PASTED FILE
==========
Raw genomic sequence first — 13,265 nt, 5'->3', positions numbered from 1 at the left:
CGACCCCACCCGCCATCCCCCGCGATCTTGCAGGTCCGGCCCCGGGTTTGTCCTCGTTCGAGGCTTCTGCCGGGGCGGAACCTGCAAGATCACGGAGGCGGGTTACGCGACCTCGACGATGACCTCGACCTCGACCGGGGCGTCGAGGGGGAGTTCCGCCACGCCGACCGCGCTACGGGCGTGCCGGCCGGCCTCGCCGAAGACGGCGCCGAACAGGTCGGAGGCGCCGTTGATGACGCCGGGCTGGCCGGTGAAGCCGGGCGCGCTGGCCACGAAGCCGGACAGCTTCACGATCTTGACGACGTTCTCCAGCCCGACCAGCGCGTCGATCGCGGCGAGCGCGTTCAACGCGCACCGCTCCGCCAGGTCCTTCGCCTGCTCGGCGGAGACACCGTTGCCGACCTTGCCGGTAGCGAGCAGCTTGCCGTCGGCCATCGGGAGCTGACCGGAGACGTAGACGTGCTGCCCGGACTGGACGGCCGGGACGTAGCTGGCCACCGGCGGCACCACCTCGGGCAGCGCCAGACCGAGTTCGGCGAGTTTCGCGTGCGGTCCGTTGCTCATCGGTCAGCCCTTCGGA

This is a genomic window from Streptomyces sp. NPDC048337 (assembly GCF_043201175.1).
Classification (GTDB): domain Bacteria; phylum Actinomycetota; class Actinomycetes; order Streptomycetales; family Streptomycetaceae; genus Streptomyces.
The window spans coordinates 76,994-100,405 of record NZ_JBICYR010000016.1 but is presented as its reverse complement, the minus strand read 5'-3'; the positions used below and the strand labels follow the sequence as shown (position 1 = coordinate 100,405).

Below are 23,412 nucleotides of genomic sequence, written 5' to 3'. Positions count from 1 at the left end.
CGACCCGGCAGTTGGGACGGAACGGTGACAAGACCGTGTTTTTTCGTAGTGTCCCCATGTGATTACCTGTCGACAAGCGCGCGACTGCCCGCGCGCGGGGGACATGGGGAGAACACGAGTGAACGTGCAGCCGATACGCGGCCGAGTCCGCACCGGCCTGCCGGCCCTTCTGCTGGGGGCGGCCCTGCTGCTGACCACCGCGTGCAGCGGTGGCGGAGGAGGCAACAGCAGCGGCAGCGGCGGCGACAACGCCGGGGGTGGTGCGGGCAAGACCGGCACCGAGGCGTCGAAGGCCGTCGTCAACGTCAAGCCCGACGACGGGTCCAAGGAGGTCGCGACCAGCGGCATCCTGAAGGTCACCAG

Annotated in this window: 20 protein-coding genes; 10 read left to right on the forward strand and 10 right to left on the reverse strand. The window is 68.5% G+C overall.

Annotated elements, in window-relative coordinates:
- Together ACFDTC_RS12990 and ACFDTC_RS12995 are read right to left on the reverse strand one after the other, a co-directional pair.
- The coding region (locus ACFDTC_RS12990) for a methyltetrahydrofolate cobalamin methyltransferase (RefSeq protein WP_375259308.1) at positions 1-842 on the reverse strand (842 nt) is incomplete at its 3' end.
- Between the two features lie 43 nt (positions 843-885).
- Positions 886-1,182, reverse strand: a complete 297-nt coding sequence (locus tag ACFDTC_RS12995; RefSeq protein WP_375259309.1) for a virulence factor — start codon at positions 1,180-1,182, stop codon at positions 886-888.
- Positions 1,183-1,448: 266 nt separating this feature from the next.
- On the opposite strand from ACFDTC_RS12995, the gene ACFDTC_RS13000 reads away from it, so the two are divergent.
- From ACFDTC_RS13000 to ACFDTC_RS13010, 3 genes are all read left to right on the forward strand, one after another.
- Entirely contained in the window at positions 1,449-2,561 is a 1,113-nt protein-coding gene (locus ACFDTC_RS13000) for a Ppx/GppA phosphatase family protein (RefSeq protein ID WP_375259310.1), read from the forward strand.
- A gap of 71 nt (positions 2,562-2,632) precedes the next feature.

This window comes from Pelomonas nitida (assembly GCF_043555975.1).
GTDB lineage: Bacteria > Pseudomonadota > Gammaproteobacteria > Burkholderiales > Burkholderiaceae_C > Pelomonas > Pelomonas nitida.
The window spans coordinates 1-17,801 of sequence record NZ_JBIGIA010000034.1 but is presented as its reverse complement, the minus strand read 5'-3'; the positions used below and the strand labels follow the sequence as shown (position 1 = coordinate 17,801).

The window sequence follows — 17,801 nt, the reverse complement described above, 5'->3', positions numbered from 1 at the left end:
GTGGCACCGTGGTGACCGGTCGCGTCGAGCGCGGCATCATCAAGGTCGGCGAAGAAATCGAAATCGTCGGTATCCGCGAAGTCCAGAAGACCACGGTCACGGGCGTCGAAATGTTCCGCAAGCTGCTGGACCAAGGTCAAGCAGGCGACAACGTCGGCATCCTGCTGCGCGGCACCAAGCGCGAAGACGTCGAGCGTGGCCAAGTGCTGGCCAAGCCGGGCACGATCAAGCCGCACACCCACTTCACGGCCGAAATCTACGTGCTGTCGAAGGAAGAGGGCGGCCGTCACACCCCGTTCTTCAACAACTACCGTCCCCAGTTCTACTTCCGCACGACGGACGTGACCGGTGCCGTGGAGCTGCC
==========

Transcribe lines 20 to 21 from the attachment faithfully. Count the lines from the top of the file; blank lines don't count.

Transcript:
GTDB lineage: Bacteria > Pseudomonadota > Gammaproteobacteria > Burkholderiales > Burkholderiaceae_C > Pelomonas > Pelomonas nitida.
The window spans coordinates 1-17,801 of sequence record NZ_JBIGIA010000034.1 but is presented as its reverse complement, the minus strand read 5'-3'; the positions used below and the strand labels follow the sequence as shown (position 1 = coordinate 17,801).